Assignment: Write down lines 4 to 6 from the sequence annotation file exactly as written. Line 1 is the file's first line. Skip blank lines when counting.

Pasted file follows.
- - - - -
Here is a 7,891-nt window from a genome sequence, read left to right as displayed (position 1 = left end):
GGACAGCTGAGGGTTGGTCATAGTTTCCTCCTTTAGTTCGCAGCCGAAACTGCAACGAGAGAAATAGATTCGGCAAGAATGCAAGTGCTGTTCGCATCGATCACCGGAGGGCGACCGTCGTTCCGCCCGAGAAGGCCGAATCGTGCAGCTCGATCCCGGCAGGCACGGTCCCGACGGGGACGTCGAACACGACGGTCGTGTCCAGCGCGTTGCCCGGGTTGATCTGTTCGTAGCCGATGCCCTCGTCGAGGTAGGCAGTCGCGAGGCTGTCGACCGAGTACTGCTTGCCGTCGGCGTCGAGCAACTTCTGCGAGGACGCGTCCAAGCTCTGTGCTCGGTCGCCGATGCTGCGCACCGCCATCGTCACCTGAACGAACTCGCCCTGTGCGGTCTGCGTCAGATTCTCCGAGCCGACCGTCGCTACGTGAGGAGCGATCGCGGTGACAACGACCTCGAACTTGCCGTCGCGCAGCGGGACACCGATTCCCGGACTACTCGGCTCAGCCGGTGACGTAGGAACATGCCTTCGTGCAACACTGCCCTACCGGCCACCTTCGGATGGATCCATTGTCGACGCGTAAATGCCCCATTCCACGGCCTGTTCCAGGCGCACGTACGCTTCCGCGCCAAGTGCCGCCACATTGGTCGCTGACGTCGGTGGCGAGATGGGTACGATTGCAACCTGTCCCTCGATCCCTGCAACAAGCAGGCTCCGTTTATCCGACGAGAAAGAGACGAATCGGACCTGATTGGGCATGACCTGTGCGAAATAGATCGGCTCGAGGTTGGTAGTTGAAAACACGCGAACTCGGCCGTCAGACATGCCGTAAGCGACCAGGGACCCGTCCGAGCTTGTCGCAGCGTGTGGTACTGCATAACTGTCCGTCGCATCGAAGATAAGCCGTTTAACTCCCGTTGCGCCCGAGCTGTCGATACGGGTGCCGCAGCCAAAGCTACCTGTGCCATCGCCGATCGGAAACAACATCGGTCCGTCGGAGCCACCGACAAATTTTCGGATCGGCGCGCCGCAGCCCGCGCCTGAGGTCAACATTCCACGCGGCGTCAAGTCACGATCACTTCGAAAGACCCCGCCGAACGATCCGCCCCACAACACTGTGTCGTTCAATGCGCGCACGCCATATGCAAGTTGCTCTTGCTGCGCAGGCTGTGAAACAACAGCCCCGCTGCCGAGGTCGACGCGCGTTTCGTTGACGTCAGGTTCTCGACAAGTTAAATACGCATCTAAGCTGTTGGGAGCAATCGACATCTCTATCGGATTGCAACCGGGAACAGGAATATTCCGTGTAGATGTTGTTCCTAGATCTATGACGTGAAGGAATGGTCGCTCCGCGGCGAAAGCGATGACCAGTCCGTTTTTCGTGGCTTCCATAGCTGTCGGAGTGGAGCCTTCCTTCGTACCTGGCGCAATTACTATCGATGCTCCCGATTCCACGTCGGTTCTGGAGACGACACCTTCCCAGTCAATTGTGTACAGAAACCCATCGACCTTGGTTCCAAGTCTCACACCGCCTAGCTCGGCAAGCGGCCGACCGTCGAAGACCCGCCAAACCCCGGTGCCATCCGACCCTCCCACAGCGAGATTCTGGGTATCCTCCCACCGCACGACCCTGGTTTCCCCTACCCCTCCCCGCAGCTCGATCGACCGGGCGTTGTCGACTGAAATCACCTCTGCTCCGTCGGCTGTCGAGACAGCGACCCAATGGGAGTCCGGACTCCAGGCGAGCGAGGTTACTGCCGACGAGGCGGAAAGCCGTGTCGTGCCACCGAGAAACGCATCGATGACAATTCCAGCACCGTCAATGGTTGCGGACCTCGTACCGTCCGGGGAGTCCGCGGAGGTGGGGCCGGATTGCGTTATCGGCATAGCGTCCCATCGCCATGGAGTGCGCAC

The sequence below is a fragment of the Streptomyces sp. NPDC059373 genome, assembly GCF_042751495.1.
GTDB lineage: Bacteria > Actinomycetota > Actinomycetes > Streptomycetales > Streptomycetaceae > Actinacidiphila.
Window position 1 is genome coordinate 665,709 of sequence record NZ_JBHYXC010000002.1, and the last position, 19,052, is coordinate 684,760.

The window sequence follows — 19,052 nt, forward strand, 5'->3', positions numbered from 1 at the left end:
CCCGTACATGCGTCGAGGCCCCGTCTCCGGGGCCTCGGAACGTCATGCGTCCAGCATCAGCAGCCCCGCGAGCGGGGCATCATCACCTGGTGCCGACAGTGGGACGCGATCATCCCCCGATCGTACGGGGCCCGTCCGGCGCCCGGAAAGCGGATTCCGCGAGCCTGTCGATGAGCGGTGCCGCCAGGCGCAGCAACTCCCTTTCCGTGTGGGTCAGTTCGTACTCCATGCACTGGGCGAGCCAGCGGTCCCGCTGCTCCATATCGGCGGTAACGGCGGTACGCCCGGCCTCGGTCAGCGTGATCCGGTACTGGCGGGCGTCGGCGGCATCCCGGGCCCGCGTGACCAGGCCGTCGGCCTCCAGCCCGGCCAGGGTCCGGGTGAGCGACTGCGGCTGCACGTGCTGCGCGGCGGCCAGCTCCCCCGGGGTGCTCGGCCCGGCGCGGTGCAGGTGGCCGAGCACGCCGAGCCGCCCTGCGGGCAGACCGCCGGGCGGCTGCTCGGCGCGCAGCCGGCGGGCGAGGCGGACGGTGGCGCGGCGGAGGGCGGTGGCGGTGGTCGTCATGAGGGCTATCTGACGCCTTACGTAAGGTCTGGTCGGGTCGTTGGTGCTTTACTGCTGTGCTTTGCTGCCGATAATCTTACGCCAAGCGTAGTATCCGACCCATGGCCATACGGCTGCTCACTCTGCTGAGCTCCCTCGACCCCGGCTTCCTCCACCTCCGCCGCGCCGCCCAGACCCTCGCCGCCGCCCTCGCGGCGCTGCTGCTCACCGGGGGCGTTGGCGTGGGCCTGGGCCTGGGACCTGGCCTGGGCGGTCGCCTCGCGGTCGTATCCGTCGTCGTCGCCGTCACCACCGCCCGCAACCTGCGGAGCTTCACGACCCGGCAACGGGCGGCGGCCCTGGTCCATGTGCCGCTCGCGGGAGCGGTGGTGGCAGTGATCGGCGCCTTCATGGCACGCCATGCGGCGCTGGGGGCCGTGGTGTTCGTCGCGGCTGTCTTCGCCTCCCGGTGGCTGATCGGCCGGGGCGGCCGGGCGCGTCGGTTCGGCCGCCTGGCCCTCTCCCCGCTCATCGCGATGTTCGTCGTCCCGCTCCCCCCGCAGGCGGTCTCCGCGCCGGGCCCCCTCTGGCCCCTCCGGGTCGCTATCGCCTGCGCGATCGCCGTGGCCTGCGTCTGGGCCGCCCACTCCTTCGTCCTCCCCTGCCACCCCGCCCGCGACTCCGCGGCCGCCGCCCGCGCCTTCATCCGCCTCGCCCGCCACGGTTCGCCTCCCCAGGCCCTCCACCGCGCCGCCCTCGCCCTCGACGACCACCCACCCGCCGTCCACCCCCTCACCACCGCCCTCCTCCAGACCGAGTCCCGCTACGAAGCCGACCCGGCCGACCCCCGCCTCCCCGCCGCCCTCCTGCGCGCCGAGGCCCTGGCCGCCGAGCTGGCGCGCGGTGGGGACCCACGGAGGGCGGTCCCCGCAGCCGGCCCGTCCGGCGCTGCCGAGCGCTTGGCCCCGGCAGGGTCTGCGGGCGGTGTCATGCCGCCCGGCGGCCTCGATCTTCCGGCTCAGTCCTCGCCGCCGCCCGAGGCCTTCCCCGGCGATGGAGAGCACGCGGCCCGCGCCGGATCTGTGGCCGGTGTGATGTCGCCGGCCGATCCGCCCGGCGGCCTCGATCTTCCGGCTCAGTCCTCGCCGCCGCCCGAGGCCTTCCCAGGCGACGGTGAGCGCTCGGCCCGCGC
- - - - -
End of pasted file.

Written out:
GTDB lineage: Bacteria > Actinomycetota > Actinomycetes > Streptomycetales > Streptomycetaceae > Actinacidiphila.
Window position 1 is genome coordinate 665,709 of sequence record NZ_JBHYXC010000002.1, and the last position, 19,052, is coordinate 684,760.

The window sequence follows — 19,052 nt, forward strand, 5'->3', positions numbered from 1 at the left end: